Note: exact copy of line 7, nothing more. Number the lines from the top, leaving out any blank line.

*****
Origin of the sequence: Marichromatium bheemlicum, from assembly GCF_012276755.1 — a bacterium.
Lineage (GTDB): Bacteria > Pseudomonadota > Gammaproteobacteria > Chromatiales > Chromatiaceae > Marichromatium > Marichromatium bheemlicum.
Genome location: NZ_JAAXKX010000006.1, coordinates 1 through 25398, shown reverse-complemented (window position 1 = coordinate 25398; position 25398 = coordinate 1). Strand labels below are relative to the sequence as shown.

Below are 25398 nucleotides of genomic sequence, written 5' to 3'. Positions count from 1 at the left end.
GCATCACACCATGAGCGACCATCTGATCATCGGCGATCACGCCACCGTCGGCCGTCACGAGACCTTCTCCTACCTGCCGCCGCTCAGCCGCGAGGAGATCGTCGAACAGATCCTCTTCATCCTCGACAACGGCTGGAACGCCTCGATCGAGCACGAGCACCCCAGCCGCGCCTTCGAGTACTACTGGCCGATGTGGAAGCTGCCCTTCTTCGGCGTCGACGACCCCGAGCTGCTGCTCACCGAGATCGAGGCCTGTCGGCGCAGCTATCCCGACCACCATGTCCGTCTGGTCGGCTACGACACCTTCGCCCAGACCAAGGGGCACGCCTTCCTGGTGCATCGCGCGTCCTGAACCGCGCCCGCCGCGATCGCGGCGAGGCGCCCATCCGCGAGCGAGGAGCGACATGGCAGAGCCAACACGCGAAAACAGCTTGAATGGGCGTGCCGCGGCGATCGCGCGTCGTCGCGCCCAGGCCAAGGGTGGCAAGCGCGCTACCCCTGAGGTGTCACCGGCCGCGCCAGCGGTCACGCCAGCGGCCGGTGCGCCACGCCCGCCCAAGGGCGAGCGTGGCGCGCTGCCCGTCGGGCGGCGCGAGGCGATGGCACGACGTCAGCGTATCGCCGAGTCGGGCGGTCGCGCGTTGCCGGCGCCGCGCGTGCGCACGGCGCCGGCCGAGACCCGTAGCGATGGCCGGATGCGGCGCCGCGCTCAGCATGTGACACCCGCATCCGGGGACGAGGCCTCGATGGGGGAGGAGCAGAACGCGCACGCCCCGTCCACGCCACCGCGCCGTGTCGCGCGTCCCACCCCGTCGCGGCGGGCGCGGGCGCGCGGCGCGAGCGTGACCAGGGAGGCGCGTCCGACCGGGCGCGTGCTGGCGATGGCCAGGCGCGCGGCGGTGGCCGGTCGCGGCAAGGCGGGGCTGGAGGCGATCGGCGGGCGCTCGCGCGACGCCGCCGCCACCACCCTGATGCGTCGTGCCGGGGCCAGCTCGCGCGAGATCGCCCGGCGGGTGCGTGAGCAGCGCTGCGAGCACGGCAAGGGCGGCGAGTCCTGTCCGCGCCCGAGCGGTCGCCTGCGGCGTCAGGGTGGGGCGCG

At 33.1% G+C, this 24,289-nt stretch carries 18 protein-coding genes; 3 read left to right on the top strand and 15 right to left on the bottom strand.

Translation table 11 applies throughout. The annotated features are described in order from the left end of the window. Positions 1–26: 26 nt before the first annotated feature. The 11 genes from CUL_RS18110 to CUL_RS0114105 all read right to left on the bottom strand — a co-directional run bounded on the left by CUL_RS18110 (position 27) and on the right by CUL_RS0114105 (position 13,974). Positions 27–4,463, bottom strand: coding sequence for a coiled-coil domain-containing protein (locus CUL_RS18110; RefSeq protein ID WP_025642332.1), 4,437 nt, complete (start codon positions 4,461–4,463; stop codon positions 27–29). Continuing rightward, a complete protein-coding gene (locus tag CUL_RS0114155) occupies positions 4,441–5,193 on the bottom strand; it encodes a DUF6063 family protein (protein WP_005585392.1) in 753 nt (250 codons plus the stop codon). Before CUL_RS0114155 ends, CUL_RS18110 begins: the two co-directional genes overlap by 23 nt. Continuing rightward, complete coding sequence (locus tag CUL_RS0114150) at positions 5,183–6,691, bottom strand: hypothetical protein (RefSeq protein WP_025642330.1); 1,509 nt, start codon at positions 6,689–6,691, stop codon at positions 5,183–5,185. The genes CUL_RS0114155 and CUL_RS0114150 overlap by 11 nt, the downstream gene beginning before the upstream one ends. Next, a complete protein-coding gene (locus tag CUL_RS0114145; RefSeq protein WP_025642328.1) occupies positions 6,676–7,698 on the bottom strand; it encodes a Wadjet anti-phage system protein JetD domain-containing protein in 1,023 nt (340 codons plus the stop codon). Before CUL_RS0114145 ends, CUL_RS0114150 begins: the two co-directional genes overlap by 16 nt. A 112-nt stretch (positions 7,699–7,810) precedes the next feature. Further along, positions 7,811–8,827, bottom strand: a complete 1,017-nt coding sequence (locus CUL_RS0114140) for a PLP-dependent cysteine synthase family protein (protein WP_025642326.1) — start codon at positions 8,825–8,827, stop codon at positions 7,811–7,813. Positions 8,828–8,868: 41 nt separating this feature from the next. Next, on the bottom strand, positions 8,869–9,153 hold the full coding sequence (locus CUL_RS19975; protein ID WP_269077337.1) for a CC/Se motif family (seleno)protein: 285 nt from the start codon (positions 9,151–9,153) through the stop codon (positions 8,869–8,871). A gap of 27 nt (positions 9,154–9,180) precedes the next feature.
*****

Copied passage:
Translation table 11 applies throughout. The annotated features are described in order from the left end of the window. Positions 1–26: 26 nt before the first annotated feature. The 11 genes from CUL_RS18110 to CUL_RS0114105 all read right to left on the bottom strand — a co-directional run bounded on the left by CUL_RS18110 (position 27) and on the right by CUL_RS0114105 (position 13,974). Positions 27–4,463, bottom strand: coding sequence for a coiled-coil domain-containing protein (locus CUL_RS18110; RefSeq protein ID WP_025642332.1), 4,437 nt, complete (start codon positions 4,461–4,463; stop codon positions 27–29). Continuing rightward, a complete protein-coding gene (locus tag CUL_RS0114155) occupies positions 4,441–5,193 on the bottom strand; it encodes a DUF6063 family protein (protein WP_005585392.1) in 753 nt (250 codons plus the stop codon). Before CUL_RS0114155 ends, CUL_RS18110 begins: the two co-directional genes overlap by 23 nt. Continuing rightward, complete coding sequence (locus tag CUL_RS0114150) at positions 5,183–6,691, bottom strand: hypothetical protein (RefSeq protein WP_025642330.1); 1,509 nt, start codon at positions 6,689–6,691, stop codon at positions 5,183–5,185. The genes CUL_RS0114155 and CUL_RS0114150 overlap by 11 nt, the downstream gene beginning before the upstream one ends. Next, a complete protein-coding gene (locus tag CUL_RS0114145; RefSeq protein WP_025642328.1) occupies positions 6,676–7,698 on the bottom strand; it encodes a Wadjet anti-phage system protein JetD domain-containing protein in 1,023 nt (340 codons plus the stop codon). Before CUL_RS0114145 ends, CUL_RS0114150 begins: the two co-directional genes overlap by 16 nt. A 112-nt stretch (positions 7,699–7,810) precedes the next feature. Further along, positions 7,811–8,827, bottom strand: a complete 1,017-nt coding sequence (locus CUL_RS0114140) for a PLP-dependent cysteine synthase family protein (protein WP_025642326.1) — start codon at positions 8,825–8,827, stop codon at positions 7,811–7,813. Positions 8,828–8,868: 41 nt separating this feature from the next. Next, on the bottom strand, positions 8,869–9,153 hold the full coding sequence (locus CUL_RS19975; protein ID WP_269077337.1) for a CC/Se motif family (seleno)protein: 285 nt from the start codon (positions 9,151–9,153) through the stop codon (positions 8,869–8,871). A gap of 27 nt (positions 9,154–9,180) precedes the next feature.